Even though it does not sound like much, when adjusted over the lifespan of a panel, that 5% efficiency boost drastically increases your ROI and helps repay the upfront installation cost much sooner. Usually, most silicon-based solar panels cover their cost within 2 years. Now, payback time has reduced to less than 1.5 years with efficiency ratings above 20%.
It is not just efficiency that’s improved in recent years. The power rating has also improved. The latest efficiency jump allowed standard, 60-cell panels to increase from 250W to 370W. As efficiency improves, we should see even larger power output ratings in the near future, like most solar energy trends.
4. More diverse supply chain
A lot of PV panels and inverters are manufactured overseas. The COVID-19 painfully showed the weakness behind our global reliance on a few major manufacturers.
The good news is that U.S.-based module manufacturers are increasing their market share, achieving a 10-year high of 19.8% in 2019. But, price competition remains the biggest challenge. It simply costs more to produce solar materials in the U.S. The inevitable fact is that this cost passes down to the consumer.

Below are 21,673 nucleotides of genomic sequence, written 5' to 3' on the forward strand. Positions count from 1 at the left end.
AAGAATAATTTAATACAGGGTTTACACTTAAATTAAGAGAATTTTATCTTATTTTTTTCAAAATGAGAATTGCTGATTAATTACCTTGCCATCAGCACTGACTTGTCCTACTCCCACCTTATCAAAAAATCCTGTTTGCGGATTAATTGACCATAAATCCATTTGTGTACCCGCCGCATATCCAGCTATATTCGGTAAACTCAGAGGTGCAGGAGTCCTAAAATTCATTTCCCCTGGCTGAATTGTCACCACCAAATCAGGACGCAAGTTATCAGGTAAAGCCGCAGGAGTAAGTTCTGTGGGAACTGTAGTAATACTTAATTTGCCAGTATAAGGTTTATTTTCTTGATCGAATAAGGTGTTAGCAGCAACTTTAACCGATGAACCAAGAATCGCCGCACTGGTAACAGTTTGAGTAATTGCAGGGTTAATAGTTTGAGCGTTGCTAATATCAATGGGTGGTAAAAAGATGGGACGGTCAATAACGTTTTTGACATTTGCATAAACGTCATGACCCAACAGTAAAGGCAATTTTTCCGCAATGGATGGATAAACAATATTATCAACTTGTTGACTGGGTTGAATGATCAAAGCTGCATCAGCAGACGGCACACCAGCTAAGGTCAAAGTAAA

But there is light at the end of the supply chain. Awareness around our end-to-end solar supply chain is increasing and that is great news. 2021 could mark a turning point in how we fund modules and inverters.There’s something you can do to assist solar contractors.
A supply chain runs both ways. Solar energy trends like this one will shape the market for years to come.
5. Solar installs might get more complicated
Homeowners and business owners now have even more features and configuration options, with so many advances in solar technology. That means a bigger headache for electrical contractors if they are not aware of what they’re doing.
Installers need to be comfortable with building electrical wiring, CAT 5/6 wiring, various wireless communication solutions, desktop and cellphone applications, and dozens of inverter/battery configuration options. The credit goes to integrated solar and storage systems.
6. Oversize, overbuild
How much generating capacity building owners and homeowners want installed is going to be one of the most influential solar energy trends. Today, it’s not just about how much energy a home or business consumes right now, but how much they might consume in the future.
It is important to project future energy use since solar is a long-term investment. This is especially as electrification takes over homes and businesses. Electricity consumption will inevitably increase with a rapid increase in building and home electrification that extends to HVAC, heat pumps, and even electrical vehicles and charging stations.